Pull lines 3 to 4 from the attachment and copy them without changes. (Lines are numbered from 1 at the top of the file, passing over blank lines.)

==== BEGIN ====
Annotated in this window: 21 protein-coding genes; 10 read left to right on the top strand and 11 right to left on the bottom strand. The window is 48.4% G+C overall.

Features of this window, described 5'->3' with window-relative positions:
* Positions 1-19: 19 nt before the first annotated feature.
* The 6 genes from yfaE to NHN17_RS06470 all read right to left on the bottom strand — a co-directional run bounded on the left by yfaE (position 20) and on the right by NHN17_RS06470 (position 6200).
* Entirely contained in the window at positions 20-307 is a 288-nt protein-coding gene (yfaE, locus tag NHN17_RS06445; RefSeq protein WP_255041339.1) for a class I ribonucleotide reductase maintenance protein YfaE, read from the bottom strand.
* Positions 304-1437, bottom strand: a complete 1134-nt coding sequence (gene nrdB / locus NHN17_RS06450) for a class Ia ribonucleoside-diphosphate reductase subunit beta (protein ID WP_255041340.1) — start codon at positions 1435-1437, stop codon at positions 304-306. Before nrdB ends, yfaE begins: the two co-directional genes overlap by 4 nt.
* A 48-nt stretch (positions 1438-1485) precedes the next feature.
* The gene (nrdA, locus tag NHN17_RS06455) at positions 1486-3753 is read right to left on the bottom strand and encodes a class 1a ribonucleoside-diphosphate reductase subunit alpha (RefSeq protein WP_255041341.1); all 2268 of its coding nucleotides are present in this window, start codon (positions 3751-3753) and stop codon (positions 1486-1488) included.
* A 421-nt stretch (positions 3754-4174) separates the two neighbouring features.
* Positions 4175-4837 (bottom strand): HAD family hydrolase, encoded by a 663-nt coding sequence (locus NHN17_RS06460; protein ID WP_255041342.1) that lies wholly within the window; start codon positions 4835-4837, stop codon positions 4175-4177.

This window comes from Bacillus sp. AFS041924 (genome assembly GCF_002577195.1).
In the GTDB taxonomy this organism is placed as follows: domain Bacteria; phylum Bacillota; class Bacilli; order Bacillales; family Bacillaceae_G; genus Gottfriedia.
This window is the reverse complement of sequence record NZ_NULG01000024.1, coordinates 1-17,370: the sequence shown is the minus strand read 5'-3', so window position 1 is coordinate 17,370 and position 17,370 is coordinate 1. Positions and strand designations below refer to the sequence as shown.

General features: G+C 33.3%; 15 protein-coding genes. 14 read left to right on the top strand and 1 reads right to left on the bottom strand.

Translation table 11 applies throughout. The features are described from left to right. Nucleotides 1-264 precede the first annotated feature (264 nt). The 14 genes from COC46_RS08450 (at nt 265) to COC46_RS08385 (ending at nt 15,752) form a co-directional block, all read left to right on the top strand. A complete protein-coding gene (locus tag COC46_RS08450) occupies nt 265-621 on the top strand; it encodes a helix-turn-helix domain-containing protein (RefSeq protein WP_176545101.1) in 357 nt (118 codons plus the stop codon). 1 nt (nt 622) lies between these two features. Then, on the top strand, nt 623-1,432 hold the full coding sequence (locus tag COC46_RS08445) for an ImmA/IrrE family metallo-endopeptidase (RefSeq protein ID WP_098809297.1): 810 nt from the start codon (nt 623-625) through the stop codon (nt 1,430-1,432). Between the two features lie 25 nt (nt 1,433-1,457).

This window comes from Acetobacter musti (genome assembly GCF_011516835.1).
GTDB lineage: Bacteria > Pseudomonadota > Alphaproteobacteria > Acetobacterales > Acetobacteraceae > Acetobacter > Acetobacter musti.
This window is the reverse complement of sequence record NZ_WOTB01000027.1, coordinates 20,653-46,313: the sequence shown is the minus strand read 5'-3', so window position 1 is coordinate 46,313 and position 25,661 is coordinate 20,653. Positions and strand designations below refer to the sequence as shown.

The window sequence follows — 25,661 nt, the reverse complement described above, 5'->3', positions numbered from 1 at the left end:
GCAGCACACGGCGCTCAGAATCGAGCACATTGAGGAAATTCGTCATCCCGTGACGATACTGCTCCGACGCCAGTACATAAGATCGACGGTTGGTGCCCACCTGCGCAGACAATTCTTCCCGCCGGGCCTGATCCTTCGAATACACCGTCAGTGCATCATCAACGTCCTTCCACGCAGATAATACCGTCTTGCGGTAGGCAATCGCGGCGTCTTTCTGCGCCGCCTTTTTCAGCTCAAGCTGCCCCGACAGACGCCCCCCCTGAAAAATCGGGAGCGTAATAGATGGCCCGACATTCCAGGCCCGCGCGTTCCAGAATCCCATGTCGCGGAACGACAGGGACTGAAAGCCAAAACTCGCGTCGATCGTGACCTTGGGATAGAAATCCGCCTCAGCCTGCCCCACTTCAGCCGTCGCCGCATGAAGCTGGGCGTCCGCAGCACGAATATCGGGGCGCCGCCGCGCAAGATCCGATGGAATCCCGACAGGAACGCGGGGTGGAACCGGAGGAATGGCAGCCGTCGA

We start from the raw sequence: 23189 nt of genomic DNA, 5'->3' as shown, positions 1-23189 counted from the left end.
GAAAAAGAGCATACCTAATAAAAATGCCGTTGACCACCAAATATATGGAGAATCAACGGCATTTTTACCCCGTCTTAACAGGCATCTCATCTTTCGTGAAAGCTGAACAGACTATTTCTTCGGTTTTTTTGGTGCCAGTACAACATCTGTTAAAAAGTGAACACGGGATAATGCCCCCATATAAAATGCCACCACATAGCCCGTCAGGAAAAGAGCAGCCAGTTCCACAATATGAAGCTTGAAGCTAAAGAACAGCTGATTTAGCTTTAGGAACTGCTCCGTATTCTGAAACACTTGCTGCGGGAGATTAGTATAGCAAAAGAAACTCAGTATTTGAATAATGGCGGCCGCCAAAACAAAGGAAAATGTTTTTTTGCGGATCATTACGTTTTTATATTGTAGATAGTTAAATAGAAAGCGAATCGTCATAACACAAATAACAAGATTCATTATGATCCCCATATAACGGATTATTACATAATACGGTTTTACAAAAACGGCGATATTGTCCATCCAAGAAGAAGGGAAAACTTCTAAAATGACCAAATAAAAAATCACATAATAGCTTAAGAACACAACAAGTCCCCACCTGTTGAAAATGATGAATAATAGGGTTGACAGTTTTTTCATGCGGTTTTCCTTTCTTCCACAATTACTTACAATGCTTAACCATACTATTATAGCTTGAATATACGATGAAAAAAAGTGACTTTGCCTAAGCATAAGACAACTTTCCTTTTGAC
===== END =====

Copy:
* Positions 1-19: 19 nt before the first annotated feature.
* The 6 genes from yfaE to NHN17_RS06470 all read right to left on the bottom strand — a co-directional run bounded on the left by yfaE (position 20) and on the right by NHN17_RS06470 (position 6200).